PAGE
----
Leadership Elastic …Now that’s Fantastic!
I love this article by WordPress blogger, LeadershipFreak:
Stretched, Not Crushed
Every time things start going wrong we look to the leader for solutions. Beware! The pressure to provide solutions crushes leaders. When solutions come from the top, organizations crumble from the bottom.
A C-level leader recently said, “When I wake up stressed out over problems in the night, I know I’ve forgotten it’s about the team. Things go better when I include others.”
Stretching others: Leaders who can’t ask people to do hard things can’t get hard things done. Meaningful contributions require deep commitment and effort. Weak leaders assume others can’t or won’t step up. They rule out before they ask.
Ruling out: That’s too hard for them. Making it easy prevents people from stepping up. Give people the opportunity to do hard things. I’m not suggesting you intentionally make things hard for others.
- They already contribute so much. Translation, they can’t make meaningful contribution in new areas.
- They wouldn’t be interested.
- They’re too valuable where they are. If anyone says that to you, update your resume’.
The big ask: The big ask is about values before programs. Programs, methods, and techniques are small things when compared with the power of shared values. Align shared values before making the big ask.
It’s the team:
Carrying the load alone crushes;
carrying the load together stretches.
Shared values are magnetic; they pull people together. Success is always about people before it’s about programs and initiatives. People committed to shared values make deep commitments to each other. Connections sustain and energize when things get hard. Blame separates and defeats.
How do you ask others to do hard things?
What should be in place before you ask for deep commitments?
via Stretched not Crushed, by LeadershipFreak
Free Microsoft eLearning Development Tool
Microsoft has rolled out a FREE tool called LCDS. LCDS is an eLearning development tool that Microsoft is using to develop their multimedia driven eLearning. It can output to Flash, SilverLight, SCORM, HTML and more…
FREE DOWNLOAD: http://www.microsoft.com/learning/tools/lcds/default.mspx
About LCDS from Microsoft:
The Learning Content Development System, or LCDS, is a forms-based tool that anyone can use to create e-learning content. By using the LCDS, you can:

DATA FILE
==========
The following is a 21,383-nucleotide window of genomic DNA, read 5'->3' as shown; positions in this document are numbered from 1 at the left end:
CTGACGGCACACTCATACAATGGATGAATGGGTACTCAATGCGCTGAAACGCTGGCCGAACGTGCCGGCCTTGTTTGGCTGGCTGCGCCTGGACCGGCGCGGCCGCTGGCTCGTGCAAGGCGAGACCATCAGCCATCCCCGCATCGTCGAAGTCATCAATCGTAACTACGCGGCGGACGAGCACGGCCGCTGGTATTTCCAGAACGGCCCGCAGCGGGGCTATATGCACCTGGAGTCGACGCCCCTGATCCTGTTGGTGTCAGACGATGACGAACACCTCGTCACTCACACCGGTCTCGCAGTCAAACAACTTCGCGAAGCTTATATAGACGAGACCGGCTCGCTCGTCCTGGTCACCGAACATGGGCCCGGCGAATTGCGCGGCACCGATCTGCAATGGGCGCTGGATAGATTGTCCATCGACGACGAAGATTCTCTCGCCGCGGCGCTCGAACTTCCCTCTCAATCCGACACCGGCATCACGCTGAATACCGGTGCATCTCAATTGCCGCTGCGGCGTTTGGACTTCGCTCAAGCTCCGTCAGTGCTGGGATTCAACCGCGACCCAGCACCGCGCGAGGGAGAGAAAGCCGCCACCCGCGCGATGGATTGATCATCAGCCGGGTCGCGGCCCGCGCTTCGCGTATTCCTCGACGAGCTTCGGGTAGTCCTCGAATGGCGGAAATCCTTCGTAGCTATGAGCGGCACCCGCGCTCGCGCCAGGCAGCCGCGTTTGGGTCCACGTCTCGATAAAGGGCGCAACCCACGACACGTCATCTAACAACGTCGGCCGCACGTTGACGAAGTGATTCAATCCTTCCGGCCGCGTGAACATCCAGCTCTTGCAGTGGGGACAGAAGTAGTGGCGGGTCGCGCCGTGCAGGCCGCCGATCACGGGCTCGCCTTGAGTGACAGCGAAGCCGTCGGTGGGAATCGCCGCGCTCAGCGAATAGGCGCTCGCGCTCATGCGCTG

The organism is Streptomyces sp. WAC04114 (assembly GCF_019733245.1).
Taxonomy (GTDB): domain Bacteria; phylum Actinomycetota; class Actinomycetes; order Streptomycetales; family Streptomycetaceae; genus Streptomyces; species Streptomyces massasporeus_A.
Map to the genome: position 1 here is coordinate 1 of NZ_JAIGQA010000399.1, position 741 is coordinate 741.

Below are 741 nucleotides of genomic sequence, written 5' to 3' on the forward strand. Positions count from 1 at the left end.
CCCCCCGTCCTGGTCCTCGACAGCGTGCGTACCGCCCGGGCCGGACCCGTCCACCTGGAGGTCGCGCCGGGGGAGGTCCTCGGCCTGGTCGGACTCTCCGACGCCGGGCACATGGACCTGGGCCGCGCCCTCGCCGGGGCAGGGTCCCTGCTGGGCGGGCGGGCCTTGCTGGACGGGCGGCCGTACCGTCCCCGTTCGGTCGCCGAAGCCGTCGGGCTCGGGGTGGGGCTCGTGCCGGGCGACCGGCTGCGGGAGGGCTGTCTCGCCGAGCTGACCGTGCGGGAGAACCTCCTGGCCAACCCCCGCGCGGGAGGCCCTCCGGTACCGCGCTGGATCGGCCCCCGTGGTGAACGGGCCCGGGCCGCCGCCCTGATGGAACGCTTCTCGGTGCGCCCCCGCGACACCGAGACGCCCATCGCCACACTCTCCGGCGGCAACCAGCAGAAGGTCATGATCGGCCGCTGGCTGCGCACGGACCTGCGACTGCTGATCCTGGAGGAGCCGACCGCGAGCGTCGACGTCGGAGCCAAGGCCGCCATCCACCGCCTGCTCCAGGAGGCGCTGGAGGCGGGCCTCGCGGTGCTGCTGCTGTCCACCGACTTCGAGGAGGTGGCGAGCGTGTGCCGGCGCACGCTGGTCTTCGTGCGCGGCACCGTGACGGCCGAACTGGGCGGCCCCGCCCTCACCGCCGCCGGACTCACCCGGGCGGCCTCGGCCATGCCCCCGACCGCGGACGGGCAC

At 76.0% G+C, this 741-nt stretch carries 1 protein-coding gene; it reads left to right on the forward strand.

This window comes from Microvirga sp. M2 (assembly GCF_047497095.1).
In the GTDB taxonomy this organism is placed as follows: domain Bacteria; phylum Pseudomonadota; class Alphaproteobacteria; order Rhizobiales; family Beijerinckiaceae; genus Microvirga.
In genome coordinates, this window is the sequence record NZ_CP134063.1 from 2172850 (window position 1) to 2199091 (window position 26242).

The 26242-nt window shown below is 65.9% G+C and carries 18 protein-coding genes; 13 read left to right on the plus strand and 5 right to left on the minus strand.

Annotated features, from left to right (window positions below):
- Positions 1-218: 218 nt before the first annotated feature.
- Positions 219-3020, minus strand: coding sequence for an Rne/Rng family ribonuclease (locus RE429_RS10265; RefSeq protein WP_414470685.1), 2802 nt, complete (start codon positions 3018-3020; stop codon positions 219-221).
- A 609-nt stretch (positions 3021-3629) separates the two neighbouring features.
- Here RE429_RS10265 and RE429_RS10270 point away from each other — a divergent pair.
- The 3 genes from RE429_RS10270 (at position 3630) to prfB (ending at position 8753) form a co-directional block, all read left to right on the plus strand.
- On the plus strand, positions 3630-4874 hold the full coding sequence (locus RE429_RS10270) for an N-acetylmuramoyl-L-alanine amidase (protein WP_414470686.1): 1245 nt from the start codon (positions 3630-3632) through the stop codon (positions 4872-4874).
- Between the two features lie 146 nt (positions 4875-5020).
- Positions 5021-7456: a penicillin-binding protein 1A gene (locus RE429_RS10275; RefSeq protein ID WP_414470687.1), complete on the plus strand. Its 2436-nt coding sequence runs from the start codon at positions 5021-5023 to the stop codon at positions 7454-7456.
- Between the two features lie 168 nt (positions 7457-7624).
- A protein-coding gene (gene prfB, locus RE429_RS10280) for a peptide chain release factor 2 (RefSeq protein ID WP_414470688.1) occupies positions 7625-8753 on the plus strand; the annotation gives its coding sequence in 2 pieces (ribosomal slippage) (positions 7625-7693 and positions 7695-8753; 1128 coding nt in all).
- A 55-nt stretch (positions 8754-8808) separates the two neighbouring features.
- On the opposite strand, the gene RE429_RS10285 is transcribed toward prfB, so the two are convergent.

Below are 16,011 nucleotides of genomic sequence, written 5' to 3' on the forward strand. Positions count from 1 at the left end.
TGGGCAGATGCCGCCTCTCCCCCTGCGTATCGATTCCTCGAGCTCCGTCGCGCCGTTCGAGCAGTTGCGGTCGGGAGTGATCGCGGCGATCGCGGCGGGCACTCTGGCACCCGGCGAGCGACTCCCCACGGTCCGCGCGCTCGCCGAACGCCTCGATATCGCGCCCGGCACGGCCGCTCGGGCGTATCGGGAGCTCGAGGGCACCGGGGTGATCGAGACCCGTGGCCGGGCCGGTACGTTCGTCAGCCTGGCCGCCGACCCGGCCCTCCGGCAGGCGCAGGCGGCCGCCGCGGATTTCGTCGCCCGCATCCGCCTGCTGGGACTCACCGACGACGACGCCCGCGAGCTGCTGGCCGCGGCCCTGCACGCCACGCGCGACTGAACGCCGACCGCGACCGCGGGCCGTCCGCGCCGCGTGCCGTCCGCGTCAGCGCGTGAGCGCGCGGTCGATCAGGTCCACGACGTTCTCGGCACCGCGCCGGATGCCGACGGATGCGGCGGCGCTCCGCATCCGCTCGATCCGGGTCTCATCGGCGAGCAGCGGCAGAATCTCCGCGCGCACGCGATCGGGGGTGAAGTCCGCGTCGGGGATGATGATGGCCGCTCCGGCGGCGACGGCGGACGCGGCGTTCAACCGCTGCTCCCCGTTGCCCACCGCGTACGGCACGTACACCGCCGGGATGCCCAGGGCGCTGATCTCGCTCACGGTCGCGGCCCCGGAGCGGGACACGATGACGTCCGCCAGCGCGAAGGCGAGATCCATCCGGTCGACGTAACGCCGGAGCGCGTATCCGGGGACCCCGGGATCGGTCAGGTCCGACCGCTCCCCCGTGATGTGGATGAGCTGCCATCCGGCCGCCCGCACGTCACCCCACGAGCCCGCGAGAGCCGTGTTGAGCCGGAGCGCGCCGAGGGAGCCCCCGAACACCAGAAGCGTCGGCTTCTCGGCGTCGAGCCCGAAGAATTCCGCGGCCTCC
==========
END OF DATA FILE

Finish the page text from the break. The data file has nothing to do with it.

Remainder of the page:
• Author rich, interactive content by completing the easy-to-use LCDS forms
• Preview your course at any stage of development
• Set up a course structure that you can easily rearrange at any time
How do you enable strategic organizational change?
More and more these days, I’m being asked to find ways of facilitating meaningful and successful change in organizations. Invariably, leadership needs a strategy for bringing about desired change. And there are millions of strategies out there (just google “Change management strategy” and you’ll see). So, I try to keep a pulse on change management efforts that are working out there. Today I came across Root, a forward-thinking group making interesting use of learning maps. Their concept is simple. Their process is fun. Their results are amazing.
What is a Learning Map?
The gist of these Learning Maps is that they use visual mapping to enable rapid communications within organizations about new strategy execution. These visual depictions of a new process or strategy tap into a collaborative process and help every employee to see beyond their own job functions to the bigger picture that is “where we are going.” These learning maps engage their workforces by communicating an understanding about the industry and internal business.
Let me see this for myself
Take a “look” at ROOT’s Learning Maps and let me know what you think: http://www.rootlearning.com/www/index.htm
Leadership assessment resources
Carolyn Neblett, Senior HR Manager at Capital One, asks:
“Any thoughts for online assessments that would help with building stronger management skills?”
The Learning and Development Roundtable is a terrific resource for management skills training and development.
I’m also a big fan of the Lominger competencies (360 degree feedback). Lominger’s FYI book (For Your Improvement) is a strong and valuable resource with many examples and practical steps for improving management skills.
I highly recommend https://www.strengthsfinder.com/, which offers an online assessment as a complement to the classic “Now, Discover Your Strengths,” by Marcus Buckingham and Donald O. Clifton.
For more ideas and inspiration…
Harvard Business Publishing has a great post from Bill Taylor, called “Memo to a Young Leader: What Kind of Boss Are You?”